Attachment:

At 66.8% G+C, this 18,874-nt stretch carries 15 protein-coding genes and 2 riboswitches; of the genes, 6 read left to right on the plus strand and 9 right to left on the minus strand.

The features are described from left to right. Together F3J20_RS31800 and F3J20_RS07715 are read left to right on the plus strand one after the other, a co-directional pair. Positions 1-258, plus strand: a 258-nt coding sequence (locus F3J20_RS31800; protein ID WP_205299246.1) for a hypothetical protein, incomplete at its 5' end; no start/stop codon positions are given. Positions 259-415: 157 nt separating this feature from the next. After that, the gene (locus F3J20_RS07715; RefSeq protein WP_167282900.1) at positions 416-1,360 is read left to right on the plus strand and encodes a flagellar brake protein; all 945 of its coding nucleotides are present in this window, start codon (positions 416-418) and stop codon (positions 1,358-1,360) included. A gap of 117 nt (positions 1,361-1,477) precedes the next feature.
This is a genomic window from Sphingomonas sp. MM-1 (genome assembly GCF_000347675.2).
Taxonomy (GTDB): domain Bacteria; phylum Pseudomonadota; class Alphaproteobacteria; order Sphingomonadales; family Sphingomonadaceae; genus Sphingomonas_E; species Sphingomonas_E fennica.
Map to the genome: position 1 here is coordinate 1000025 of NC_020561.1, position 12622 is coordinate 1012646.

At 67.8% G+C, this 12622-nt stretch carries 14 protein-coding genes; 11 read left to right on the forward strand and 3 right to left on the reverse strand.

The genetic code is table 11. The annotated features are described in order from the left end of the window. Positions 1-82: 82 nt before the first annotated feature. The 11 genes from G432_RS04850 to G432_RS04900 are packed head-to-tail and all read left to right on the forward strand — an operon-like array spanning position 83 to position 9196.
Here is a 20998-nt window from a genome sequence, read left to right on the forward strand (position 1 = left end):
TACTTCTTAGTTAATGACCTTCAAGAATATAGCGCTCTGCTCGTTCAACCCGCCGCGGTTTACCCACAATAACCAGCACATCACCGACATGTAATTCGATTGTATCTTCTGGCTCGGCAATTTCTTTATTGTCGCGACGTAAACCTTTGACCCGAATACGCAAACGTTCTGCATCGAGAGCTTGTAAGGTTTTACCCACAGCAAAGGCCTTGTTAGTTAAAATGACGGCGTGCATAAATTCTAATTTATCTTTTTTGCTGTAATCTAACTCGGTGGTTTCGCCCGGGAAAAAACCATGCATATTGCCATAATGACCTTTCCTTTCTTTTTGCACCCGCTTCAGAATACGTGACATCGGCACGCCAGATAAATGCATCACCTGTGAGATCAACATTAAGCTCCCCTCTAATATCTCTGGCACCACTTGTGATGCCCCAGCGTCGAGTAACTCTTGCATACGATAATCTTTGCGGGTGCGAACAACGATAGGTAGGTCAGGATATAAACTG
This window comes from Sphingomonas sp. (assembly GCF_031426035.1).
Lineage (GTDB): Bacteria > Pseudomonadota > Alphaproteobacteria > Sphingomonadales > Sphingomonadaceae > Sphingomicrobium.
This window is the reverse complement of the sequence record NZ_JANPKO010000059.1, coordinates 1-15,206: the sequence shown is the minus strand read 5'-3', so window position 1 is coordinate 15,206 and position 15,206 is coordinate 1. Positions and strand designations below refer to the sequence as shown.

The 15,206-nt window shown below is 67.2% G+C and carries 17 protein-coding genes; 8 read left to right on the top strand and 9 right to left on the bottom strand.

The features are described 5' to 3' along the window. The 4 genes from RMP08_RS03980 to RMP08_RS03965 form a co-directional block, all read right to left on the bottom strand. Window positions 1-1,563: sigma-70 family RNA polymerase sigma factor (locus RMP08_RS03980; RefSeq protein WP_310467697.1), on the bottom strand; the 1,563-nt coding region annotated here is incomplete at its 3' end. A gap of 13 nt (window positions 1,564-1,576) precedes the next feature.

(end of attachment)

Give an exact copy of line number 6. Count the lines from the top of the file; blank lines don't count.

At 67.8% G+C, this 12622-nt stretch carries 14 protein-coding genes; 11 read left to right on the forward strand and 3 right to left on the reverse strand.